According to industrial sources, 97.1 percent of TV sets made by Korean electronics firms in 2017 were manufactured at overseas plants. The corresponding figures reached 93.2 percent for mobile phones, 86.9 percent for washing machines and 80.3 percent for refrigerators.
Aside from home appliances and telecommunications device makers, Korean firms in other sectors, including cars, car parts and steel, are expanding offshore production.
If this trend goes on, it will be difficult to find “Made in Korea” products among the country’s main export items, industrial officials say.
According to government figures, foreign direct investment by Korean companies on the basis of remittances increased 11.8 percent from a year earlier to a record $43.7 billion last year. The amount was more than triple foreign investments actually made here in 2017.
The exodus of Korean manufacturers is expected to accelerate in the years to come as President Moon Jae-in’s administration is sticking to policies that put more restraints on businesses, which have already been struggling to cope with worsening conditions at home and abroad.
“In the worst case, only those companies that cannot afford to move abroad would remain in the country,” said a corporate executive, requesting anonymity.
A set of pro-labor measures taken since Moon took office in May last year have increased burdens on local firms.
“Companies see rising labor costs as the most serious problem, but policies are going in the opposite direction too fast, as shown in the minimum wage increase and working hours reduction,” said Sung Tae-yoon, a professor of economics at Yonsei University.
This year’s steep minimum wage hike is having a riffling effect on salaries received by better-off workers.
According to data from the Ministry of Employment and Labor, wages rose 5.6 percent on average at 741 firms with more than 100 employees that had concluded labor-management negotiations by the end of April. The increase rate had hovered around 3.5 percent in the past three years.
Experts say unionized workers at those companies above the wage floor have used the 16.4 percent rise in the minimum wage as a leverage to press for higher pays.
A recent survey of 372 local companies conducted by the Korea Economic Research Institute showed more than 72 percent expected the planned implementation of the shorter workweek to make it harder to operate their factories.
The Moon administration has also been dragging its feet on lifting regulatory restrictions, which is needed to carry forward innovation-driven growth that it has pledged to push for along with income-led growth.
In a recent meeting with Finance Minister Kim Dong-yeon, who doubles as deputy prime minister for economic affairs, Park Yong-maan, head of the Korea Chamber of Commerce and Industry, lamented most of the body’s requests for deregulation remained unresolved.
The Moon administration’s drive to reduce cost-effective nuclear power generation also runs the risk of pushing local manufacturers to go abroad by disrupting stable energy supply and raising electricity fees in the long run.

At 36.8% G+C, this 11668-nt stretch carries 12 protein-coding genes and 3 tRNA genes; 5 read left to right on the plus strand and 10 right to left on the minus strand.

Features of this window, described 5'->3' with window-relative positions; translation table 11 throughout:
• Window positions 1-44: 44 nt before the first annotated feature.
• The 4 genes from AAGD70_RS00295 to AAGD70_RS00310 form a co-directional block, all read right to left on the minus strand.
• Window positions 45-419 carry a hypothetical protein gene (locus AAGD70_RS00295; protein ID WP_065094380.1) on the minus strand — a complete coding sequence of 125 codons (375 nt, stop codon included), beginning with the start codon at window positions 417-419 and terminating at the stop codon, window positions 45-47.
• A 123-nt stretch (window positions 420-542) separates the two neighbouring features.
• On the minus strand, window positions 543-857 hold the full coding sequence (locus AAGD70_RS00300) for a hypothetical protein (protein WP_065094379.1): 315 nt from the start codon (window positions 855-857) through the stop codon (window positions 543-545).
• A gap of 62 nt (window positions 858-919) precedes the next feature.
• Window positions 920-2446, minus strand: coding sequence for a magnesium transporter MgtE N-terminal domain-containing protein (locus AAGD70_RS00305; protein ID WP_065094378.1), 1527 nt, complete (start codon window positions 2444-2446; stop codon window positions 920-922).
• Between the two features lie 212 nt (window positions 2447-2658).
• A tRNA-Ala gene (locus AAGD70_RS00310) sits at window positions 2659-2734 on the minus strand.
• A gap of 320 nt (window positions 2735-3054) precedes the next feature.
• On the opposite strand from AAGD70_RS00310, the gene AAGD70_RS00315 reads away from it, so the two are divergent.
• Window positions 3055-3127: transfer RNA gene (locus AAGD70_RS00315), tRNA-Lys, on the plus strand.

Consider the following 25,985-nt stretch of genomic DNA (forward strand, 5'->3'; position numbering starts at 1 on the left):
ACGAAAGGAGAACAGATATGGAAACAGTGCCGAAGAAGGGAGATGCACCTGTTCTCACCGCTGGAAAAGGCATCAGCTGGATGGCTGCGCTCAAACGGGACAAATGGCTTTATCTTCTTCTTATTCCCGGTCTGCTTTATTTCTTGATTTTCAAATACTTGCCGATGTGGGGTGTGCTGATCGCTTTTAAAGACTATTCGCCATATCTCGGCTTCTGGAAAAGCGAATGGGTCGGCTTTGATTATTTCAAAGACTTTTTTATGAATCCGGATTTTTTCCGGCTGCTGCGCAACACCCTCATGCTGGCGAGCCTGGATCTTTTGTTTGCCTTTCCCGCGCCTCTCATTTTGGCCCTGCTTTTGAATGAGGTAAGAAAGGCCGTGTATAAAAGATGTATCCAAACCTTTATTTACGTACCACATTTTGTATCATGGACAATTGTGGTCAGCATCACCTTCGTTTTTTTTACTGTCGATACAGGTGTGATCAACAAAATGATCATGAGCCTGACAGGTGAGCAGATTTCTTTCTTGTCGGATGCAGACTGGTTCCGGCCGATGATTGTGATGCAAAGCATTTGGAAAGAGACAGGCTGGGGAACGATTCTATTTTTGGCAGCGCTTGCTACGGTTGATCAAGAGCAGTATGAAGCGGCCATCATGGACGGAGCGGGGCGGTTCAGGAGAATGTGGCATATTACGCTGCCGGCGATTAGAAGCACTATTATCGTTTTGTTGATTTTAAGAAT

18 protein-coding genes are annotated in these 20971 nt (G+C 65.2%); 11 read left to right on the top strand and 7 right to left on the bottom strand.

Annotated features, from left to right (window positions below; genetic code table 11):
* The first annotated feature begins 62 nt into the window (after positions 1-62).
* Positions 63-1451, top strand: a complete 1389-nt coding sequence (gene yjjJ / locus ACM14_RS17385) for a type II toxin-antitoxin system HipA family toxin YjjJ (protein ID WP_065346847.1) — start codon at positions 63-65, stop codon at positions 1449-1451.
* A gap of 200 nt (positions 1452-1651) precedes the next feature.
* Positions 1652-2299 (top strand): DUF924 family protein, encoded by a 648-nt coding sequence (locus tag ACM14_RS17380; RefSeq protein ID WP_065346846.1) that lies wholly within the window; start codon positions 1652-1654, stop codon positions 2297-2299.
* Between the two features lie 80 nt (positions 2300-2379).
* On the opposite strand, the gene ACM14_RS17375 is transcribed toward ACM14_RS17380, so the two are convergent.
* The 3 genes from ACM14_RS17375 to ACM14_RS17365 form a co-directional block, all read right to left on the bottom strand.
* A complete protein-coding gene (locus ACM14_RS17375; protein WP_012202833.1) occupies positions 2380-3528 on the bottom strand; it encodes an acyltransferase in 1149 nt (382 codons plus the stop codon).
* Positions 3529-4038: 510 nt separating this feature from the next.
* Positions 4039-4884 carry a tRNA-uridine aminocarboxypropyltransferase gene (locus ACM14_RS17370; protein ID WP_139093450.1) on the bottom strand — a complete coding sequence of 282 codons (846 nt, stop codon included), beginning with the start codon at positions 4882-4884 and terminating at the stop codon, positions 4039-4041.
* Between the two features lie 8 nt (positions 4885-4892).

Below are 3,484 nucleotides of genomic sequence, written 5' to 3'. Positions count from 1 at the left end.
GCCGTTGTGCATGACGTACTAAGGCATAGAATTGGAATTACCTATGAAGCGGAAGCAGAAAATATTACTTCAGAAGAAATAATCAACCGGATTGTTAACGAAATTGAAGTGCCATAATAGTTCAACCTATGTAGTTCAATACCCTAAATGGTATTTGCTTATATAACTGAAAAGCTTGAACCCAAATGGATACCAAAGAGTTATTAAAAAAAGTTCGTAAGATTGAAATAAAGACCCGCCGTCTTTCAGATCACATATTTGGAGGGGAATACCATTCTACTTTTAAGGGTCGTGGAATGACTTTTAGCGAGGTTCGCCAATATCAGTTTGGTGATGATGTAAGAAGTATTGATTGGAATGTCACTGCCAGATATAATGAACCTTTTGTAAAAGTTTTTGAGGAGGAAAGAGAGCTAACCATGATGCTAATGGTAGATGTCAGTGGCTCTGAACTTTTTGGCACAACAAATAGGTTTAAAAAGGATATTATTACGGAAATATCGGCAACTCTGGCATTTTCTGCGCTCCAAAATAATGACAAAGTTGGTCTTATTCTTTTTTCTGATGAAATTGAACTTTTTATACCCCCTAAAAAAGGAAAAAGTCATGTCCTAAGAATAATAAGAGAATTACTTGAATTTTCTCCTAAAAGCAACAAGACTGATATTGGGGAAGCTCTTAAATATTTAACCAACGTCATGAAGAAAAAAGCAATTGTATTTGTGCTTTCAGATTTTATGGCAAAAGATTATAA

“Korean companies now find few reasons to stay at home,” said Lee Sang-ho, a KERI researcher.
The Moon government’s anti-business steps go against global competition to forge better conditions for corporate activities to help create more jobs and spur economic growth.
Bolstered by bold deregulation and tax cuts by President Donald Trump’s administration, corporate investments in the US are estimated to increase 11 percent from a year earlier to reach $1 trillion this year, according to global investment bank Goldman Sachs. The world’s largest economy saw its unemployment rate fall to 3.8 percent in May, which is close to full employment.
Trump’s tough protectionist measures have also pressed Korean manufacturing exporters to increase production in the US to avoid hefty tariffs and other trade barriers.
Critics say the Moon government’s loose and untimely response to trade restrictions by the US and other countries is serving to accelerate the exodus of Korean manufacturers.
“The government needs to be more active in communicating with the business community,” said Lee Bu-hyung, an economist at the Hyundai Research Institute.
He emphasized the need to ease corporate concerns about the government’s restrictive roles, saying the economy will face more difficulties unless policies shift to allowing private companies to take the lead in boosting growth and employment.
The exodus of local manufacturers is set to exacerbate the country’s unemployment problem as the Moon government’s efforts to create jobs by increasing fiscal spending have failed to bring the intended results. Korea’s jobless rate stood at 4 percent last month, the highest for May in nearly two decades.
The widespread anti-business sentiment and pro-labor measures are also expected to deter Korean companies operating abroad from returning home.
According to data from the Ministry of Trade, Industry and Energy, only 47 companies have moved production facilities back to the country since 2013, when a law was enacted to encourage corporate reshoring by offering tax incentives and financial support.
By Kim Kyung-ho